Where do you find your inspiration?

August 10, 2007 at 05:15 AM · Do any of you ever find yourself in the situation where you come to the point of asking yourself "why am I doing this", or “why do I invest so much of my time and sacrifice so much of my life in the quest of perfection with the violin”? I must say there are times I find myself awash with great passion and unbridled motivation, and then there are those occasions where I experience nearly the opposite extreme. During these difficult moments I often find all I can do is push forward and for a time ignore my lack of passion for learning the violin, to ride out the storm as I wait for this passion to return. It is not that I ever cease to love the violin and the music. Rather it seems a bothersome questioning of what it is I really expect of life as I attempt to learn this instrument. Sometimes I seem to experience much confusion regarding the rightful place the violin should have in my life, and regarding the goals I have set before myself. I guess when I consider it some of the apathy I have come to know seems to stem from my rather lofty goals, goals I know full well I may never obtain. One of my goals, an ultimate goal you could say, is to obtain the level of a professional. Were I but a child, this would by no means be an unrealistic goal. However as an adult who has just turned 38 years of age and has spent a mere 6 months of life violin in hand, to have such a goal is proof positive that I have an elevator which does not quite make it all the way to the top (it is also proof positive as to just how much I have fallen for the charming little box we refer to as a violin). The pragmatic side of me would be inclined to agree that I may be a bit on the crazy side. But having said this, the human will is truly remarkable and time and again history has shown us what one may be capable of despite seemingly insurmountable odds. Regardless, I in life have always been a bit of a dreamer, a bit of a naïve romantic, so I press on to some extent blind to my own ambition but all the while with a lingering sense of the task I have set before myself. When this lingering doubt comes to the forefront I then begin to ask the question “why”? And then I wonder.

So, after having taken the long way around, what do you do when doubt creeps in and you begin to wonder?

Replies (22)

August 10, 2007 at 06:04 AM · Ugh, I know the feeling. I've managed to mostly shake off the huge existential doubts, but I still can get into some nasty slumps every now and then.

Have you ever seen the film "The Art of Violin"? I often watch that when I get into a rough patch and lose motivation, passion etc.--it's quite inspiring and immensely enjoyable!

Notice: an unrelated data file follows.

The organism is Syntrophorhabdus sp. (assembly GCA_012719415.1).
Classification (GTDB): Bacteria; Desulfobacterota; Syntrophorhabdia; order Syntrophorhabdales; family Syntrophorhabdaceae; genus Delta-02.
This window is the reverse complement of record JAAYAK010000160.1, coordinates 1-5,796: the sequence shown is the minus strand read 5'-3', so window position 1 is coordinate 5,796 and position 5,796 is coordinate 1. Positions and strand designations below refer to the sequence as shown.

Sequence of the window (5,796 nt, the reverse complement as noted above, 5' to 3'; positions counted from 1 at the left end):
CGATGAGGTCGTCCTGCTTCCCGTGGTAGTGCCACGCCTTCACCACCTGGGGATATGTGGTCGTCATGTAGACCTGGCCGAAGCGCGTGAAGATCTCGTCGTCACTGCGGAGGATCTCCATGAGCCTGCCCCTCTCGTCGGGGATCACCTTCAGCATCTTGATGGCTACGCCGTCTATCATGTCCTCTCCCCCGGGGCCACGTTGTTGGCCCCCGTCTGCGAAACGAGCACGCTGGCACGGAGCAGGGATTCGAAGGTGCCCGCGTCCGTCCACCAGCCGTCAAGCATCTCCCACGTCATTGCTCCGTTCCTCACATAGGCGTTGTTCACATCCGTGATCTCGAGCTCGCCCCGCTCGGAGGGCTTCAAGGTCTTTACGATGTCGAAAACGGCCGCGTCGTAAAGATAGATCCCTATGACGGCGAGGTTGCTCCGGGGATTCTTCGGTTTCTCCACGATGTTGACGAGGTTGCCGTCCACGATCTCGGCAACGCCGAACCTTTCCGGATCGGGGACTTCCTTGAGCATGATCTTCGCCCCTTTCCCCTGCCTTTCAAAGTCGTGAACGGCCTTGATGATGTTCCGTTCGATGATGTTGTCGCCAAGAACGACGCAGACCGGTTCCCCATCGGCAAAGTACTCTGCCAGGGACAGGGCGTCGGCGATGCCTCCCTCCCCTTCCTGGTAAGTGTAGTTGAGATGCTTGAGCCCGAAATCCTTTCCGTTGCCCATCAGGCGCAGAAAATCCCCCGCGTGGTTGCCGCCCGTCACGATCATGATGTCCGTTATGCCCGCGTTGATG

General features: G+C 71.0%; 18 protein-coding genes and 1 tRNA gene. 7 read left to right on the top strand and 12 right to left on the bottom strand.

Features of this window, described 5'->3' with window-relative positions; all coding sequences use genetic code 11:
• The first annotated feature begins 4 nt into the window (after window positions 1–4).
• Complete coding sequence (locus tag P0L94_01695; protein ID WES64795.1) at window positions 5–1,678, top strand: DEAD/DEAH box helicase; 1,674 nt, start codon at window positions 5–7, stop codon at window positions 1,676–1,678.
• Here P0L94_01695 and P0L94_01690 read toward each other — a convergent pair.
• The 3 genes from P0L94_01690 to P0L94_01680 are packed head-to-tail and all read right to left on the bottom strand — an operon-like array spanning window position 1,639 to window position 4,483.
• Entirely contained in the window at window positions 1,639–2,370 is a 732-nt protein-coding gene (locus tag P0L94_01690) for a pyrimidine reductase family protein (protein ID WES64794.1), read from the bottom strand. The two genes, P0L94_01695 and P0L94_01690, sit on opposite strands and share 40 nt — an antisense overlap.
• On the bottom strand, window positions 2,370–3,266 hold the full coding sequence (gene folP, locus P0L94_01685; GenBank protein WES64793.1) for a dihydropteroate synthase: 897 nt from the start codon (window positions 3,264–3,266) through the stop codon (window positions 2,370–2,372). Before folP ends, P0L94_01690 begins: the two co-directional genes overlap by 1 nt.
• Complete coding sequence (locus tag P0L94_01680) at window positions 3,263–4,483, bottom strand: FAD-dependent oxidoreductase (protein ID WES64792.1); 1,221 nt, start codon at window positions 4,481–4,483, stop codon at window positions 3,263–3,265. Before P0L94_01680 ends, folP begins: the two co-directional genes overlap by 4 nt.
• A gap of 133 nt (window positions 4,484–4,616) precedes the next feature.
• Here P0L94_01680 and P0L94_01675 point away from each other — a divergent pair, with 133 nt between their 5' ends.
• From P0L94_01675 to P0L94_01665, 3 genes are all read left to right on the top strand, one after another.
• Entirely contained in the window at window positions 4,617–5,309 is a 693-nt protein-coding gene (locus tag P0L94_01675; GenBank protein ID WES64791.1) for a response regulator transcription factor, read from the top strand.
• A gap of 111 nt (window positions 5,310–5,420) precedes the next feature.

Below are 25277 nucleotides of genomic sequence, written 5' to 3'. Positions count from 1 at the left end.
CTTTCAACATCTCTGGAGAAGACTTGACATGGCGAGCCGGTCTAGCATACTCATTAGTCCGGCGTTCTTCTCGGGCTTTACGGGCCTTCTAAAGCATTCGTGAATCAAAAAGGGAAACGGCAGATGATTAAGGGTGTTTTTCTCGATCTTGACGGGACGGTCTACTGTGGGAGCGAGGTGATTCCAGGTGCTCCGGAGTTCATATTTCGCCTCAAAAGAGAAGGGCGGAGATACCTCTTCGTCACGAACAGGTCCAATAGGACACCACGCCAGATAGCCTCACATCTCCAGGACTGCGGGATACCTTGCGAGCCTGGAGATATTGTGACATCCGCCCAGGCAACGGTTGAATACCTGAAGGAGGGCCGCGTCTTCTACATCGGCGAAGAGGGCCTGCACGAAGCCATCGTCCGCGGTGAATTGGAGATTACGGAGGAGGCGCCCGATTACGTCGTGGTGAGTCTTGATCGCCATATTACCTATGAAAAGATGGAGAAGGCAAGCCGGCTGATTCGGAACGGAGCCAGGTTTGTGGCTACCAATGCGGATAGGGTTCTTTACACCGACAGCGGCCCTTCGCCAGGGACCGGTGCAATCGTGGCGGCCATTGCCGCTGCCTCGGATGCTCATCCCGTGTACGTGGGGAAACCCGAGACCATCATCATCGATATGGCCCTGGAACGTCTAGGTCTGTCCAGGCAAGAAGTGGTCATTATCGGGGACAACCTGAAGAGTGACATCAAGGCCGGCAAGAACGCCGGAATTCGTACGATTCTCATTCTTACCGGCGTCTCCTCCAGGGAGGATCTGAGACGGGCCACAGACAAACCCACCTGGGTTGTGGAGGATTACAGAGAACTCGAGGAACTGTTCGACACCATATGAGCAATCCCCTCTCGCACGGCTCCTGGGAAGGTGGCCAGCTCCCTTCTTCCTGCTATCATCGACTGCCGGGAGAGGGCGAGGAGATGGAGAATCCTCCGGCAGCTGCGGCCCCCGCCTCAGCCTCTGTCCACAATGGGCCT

August 10, 2007 at 12:01 PM · Hi,Chris, You certainly come with the prerequisite artist's temperament, I'll give you that. :) As a 38 yr.old more-or-less beginner, you have set yourself a very stringent and difficult goal, but who am I to say it isn't manageable? My suggestion would be you stop worrying/analyzing, which is very common among adult novices, by the way, and just do the work. "Sufficient unto the day", and all that. So if you can't play a decent C scale, learn one. Etc. Maybe keeping a log or running tally of what you do know that you will need to know will help you. Luck! Sue

August 10, 2007 at 12:31 PM · I started MUCH later than you, and I fully expect to meet my playing goals, if I don't die first. I'm not really worried about it, though, because I enjoy the process. I love to make music, and I love to find ways to identify weaknesses and overcome them.

Life is about enjoying the journey; I spent way too much time doggedly pursuing goals in the past. I know that if I just keep working in an intelligent and systematic manner, I will achieve as much as I can, and that's quite a bit. I won't be the next Heifetz, but I can be good enough that people will enjoy my playing (they already do)and I can make some money at it if I want to.

Even more important, if I concentrate on enJOYing the process, I will stay at it better and probably achieve more. To me, it's about making music rather than fulfilling a fantasy - even though I do have my dreams. I love what I'm doing, and I love getting better. What more could I ask?

August 10, 2007 at 02:05 PM · Believe it or not, I think everyone including the top echelon artists experiences some degree of

"self-doubt" (whether they admit it or not). I thinkthe ones that remain at the top are the ones with avery thick skin and associate themselves with people who can help them in positive ways.